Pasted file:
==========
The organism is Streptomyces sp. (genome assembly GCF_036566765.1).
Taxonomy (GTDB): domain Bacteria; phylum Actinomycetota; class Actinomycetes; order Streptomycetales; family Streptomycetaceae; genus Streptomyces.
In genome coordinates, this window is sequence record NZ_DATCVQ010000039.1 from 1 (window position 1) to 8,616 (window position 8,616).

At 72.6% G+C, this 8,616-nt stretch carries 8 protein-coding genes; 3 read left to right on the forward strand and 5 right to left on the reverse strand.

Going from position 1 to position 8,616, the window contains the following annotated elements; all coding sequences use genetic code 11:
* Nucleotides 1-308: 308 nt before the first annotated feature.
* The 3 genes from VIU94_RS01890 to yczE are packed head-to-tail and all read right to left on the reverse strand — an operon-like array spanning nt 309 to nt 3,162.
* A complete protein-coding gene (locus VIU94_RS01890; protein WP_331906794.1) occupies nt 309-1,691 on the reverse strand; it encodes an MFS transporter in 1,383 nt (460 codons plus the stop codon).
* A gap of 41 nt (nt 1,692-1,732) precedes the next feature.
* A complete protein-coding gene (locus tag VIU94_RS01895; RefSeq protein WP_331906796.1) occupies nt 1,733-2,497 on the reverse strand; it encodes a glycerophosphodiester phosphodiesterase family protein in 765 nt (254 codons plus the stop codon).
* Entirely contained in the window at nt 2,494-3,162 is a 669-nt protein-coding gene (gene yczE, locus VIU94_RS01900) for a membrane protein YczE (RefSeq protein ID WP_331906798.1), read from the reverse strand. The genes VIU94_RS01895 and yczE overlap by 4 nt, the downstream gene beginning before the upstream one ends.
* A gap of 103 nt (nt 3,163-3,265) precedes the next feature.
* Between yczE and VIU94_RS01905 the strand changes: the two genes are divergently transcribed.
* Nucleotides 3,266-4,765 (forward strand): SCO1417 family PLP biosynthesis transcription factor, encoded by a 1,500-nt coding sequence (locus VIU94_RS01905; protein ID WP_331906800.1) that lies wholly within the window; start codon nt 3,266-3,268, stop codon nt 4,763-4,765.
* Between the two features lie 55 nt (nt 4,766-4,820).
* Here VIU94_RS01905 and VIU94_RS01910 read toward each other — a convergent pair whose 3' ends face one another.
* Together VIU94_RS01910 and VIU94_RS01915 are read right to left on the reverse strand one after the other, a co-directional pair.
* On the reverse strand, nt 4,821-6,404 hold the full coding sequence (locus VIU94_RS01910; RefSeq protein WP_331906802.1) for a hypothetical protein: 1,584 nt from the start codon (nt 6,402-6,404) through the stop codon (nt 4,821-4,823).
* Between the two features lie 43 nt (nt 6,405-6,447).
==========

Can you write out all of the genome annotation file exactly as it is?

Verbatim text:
The organism is Streptomyces sp. (genome assembly GCF_036566765.1).
Taxonomy (GTDB): domain Bacteria; phylum Actinomycetota; class Actinomycetes; order Streptomycetales; family Streptomycetaceae; genus Streptomyces.
In genome coordinates, this window is sequence record NZ_DATCVQ010000039.1 from 1 (window position 1) to 8,616 (window position 8,616).

At 72.6% G+C, this 8,616-nt stretch carries 8 protein-coding genes; 3 read left to right on the forward strand and 5 right to left on the reverse strand.

Going from position 1 to position 8,616, the window contains the following annotated elements; all coding sequences use genetic code 11:
* Nucleotides 1-308: 308 nt before the first annotated feature.
* The 3 genes from VIU94_RS01890 to yczE are packed head-to-tail and all read right to left on the reverse strand — an operon-like array spanning nt 309 to nt 3,162.
* A complete protein-coding gene (locus VIU94_RS01890; protein WP_331906794.1) occupies nt 309-1,691 on the reverse strand; it encodes an MFS transporter in 1,383 nt (460 codons plus the stop codon).
* A gap of 41 nt (nt 1,692-1,732) precedes the next feature.
* A complete protein-coding gene (locus tag VIU94_RS01895; RefSeq protein WP_331906796.1) occupies nt 1,733-2,497 on the reverse strand; it encodes a glycerophosphodiester phosphodiesterase family protein in 765 nt (254 codons plus the stop codon).
* Entirely contained in the window at nt 2,494-3,162 is a 669-nt protein-coding gene (gene yczE, locus VIU94_RS01900) for a membrane protein YczE (RefSeq protein ID WP_331906798.1), read from the reverse strand. The genes VIU94_RS01895 and yczE overlap by 4 nt, the downstream gene beginning before the upstream one ends.
* A gap of 103 nt (nt 3,163-3,265) precedes the next feature.
* Between yczE and VIU94_RS01905 the strand changes: the two genes are divergently transcribed.
* Nucleotides 3,266-4,765 (forward strand): SCO1417 family PLP biosynthesis transcription factor, encoded by a 1,500-nt coding sequence (locus VIU94_RS01905; protein ID WP_331906800.1) that lies wholly within the window; start codon nt 3,266-3,268, stop codon nt 4,763-4,765.
* Between the two features lie 55 nt (nt 4,766-4,820).
* Here VIU94_RS01905 and VIU94_RS01910 read toward each other — a convergent pair whose 3' ends face one another.
* Together VIU94_RS01910 and VIU94_RS01915 are read right to left on the reverse strand one after the other, a co-directional pair.
* On the reverse strand, nt 4,821-6,404 hold the full coding sequence (locus VIU94_RS01910; RefSeq protein WP_331906802.1) for a hypothetical protein: 1,584 nt from the start codon (nt 6,402-6,404) through the stop codon (nt 4,821-4,823).
* Between the two features lie 43 nt (nt 6,405-6,447).